A mistake that many law firms (and businesses in general) often make is optimizing for high-volume phrases they assume are relevant to their clients. A secondary issue is optimizing for phrases they assume people are searching for because those are the terms used within the industry. This is a notable problem among attorneys with niche specializations who assume non-lawyers use the same language to describe their practices as they do.
When engaging in client-focused research, you must forget what you think is popular and put yourself in the shoes of a non-attorney. Who are your clients? What are their interests and hobbies? What concerns do they bring to meetings with you? What is their education level? These questions will lead naturally to keywords that are relevant to the people who will be searching for your firm.
3. Identification of rich supporting keyphrases
The goal of this strategy is to build pages that contain the deep informational context for which Google is looking. Begin by identifying one keyphrase, for example a practice area. Then, develop a list of the following:
· Questions related to that practice area
· Additional areas related to that practice area (sub topics or sub areas)
· Processes related to that practice area
· Facts about the practice area or statistics related to the practice area (arrest statistics, accident statistics, funding statistics, foreclosure statistics, etc.)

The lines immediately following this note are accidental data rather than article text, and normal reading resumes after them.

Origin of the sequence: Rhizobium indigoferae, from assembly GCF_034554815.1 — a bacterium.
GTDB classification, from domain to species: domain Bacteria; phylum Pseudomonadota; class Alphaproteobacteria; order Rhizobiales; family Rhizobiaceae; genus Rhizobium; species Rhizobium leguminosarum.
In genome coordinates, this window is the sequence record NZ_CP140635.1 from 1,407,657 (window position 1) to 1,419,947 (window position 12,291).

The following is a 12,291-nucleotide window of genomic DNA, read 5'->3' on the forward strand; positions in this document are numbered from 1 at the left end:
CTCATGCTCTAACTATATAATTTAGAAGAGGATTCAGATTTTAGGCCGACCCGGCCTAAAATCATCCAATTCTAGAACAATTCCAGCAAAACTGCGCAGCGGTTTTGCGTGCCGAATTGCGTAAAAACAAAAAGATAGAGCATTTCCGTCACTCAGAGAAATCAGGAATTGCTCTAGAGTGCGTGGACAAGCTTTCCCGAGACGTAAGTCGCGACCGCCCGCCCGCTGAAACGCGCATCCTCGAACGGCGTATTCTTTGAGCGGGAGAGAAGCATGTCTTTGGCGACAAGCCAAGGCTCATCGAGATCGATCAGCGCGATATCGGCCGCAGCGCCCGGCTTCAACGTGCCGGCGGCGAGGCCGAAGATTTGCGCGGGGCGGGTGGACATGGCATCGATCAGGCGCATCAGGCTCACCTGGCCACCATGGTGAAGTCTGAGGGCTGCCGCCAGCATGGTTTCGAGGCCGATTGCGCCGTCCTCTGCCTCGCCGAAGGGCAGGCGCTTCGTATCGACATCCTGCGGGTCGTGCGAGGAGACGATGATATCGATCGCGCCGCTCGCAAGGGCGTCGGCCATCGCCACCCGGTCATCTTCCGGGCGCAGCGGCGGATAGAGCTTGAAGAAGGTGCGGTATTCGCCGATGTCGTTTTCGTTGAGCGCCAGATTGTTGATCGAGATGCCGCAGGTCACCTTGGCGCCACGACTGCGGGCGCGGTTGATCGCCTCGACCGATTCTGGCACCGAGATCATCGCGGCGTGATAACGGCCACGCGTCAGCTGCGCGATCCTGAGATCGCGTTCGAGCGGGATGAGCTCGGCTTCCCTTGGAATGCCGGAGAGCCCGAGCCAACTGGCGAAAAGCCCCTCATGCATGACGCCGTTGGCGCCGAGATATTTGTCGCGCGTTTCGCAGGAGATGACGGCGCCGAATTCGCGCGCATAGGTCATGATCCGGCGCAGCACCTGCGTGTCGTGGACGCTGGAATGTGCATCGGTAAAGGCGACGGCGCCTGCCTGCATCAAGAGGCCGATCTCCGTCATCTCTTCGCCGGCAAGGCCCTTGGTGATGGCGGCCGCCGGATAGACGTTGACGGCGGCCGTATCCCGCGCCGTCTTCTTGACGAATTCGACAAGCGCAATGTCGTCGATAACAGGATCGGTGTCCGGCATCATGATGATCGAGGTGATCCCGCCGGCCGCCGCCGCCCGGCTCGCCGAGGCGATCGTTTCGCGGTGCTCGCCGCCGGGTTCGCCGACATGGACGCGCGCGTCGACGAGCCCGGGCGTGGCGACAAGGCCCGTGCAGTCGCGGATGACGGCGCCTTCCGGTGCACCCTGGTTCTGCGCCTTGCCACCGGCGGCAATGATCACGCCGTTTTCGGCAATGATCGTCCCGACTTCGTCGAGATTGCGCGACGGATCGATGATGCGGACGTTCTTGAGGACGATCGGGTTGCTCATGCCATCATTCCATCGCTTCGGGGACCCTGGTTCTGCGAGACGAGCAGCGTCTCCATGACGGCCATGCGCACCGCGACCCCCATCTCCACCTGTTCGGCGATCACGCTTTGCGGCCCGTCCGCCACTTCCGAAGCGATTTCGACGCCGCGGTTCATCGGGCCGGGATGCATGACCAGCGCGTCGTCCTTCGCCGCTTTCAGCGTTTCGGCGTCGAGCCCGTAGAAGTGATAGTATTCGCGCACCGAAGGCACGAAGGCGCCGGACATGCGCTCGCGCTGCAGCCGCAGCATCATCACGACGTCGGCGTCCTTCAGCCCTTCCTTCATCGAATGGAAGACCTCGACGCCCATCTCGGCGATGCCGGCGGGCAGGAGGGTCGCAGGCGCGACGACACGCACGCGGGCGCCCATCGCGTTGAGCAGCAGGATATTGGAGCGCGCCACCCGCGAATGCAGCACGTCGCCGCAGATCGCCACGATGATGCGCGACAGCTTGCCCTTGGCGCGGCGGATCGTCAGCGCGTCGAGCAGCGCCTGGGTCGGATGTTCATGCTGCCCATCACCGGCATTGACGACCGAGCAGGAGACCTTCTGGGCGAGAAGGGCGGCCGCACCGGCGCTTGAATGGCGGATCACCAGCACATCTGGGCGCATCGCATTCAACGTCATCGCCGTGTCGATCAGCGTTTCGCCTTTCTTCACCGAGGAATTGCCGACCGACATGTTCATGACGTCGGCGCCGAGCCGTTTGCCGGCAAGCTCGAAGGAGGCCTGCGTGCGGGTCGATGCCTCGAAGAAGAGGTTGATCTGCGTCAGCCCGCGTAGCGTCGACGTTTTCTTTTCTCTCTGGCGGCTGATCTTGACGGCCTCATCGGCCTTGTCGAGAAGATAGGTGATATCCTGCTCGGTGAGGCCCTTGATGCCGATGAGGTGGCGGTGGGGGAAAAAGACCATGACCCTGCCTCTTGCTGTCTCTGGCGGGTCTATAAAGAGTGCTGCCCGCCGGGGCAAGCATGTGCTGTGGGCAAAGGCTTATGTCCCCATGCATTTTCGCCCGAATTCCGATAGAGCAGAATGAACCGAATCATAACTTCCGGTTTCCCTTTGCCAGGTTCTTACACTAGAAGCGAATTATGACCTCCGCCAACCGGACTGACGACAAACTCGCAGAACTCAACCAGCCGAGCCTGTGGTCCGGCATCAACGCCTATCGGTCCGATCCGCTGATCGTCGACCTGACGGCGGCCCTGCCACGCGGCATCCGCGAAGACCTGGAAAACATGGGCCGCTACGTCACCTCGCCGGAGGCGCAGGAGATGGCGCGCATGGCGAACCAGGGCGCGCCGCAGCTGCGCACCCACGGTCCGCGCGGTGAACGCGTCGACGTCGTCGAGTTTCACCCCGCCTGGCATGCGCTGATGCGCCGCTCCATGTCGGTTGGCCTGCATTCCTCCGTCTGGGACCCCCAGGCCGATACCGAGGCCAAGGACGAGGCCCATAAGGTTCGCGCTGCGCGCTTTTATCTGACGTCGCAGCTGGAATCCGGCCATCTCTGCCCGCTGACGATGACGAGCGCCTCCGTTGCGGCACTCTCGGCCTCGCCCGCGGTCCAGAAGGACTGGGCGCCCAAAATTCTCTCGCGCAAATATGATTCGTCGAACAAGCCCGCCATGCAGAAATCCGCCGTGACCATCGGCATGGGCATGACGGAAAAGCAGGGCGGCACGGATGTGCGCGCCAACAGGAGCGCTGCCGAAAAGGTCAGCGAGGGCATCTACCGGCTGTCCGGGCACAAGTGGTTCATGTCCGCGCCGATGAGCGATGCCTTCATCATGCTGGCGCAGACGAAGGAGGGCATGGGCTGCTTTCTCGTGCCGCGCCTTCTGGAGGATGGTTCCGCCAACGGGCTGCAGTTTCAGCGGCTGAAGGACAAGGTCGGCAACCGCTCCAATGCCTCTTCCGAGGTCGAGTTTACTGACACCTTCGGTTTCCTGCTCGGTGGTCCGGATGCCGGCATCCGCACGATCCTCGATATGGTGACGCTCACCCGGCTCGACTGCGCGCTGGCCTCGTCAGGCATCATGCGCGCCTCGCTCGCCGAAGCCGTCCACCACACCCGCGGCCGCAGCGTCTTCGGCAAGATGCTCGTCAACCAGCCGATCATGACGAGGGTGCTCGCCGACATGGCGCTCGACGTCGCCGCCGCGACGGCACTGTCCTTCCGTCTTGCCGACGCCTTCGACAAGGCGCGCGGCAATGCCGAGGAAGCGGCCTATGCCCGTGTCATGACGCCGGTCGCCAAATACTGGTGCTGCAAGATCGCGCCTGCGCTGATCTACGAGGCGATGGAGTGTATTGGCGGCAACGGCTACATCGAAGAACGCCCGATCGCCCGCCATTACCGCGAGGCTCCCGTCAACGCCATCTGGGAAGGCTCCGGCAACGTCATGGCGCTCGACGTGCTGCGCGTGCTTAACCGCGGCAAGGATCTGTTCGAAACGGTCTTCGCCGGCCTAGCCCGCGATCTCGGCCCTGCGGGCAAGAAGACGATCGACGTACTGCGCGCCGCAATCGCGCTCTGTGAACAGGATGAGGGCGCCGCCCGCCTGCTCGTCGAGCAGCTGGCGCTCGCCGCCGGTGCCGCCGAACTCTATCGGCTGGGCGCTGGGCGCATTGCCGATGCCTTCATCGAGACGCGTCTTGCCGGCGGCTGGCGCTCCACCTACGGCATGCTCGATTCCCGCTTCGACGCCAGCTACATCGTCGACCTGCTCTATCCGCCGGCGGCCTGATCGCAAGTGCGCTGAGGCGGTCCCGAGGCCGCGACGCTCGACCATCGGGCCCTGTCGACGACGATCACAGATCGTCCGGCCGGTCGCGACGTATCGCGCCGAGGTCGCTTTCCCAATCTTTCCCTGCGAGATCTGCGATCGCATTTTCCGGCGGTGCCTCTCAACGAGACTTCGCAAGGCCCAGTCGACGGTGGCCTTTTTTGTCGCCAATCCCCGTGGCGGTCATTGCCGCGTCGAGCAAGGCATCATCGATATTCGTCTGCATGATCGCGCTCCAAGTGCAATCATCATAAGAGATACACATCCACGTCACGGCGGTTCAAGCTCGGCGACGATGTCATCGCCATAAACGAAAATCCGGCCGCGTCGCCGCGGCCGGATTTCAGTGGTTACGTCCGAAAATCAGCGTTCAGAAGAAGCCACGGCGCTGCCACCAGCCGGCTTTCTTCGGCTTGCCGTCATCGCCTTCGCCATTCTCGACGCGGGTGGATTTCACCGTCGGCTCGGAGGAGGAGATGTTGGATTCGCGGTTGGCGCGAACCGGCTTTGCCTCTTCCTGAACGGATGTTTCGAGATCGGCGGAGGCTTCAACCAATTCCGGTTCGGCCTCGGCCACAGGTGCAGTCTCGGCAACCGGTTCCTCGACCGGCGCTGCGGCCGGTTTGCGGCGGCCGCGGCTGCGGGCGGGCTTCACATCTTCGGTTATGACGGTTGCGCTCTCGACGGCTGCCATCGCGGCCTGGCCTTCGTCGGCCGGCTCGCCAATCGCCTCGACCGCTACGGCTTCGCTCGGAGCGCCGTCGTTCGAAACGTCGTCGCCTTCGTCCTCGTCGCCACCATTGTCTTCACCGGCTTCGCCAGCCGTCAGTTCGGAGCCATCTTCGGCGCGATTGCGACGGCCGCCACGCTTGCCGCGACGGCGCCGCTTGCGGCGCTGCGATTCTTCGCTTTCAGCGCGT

· Resources or organizations related to the practice area
· How-to’s related to the practice area
All of these lists will contain collections of supporting keyphrases that you can weave into your content. For example, questions related to the practice area can become content section headlines. Processes can become subjects for a slideshow. Statistics will make pages more interesting and can provide inspiration for infographics. How-to’s will answer questions potential clients have about what to expect when meeting with you. The addition of supporting keywords and concepts will enhance page value in the eyes of Google in a way simply repeating a target keyword over and over cannot.
4. Identifying natural language phrases through multiple research tools
Again, this strategy will focus on finding the language your prospective clients are most likely to use.
Google Trends is a good place to start with this type of keyword research. Google Trends is helpful for semantic searches because it tells you what people are actually searching for and offers suggestions of related topics and related queries.
The Google search page itself is another good, free tool. Type a couple of words into the search box and see what Google suggests. These suggestions are the questions people are asking. Do a search for one of your practice area keywords and look at the related searches Google suggests at the bottom of the results page.
Your knowledge about your practice and your clients is and will continue to be a great source of potential keywords. Focus on the things they want to know. Use language they will use. If your keyword research starts from the client’s perspective, it is more likely to produce relevant, helpful phrases.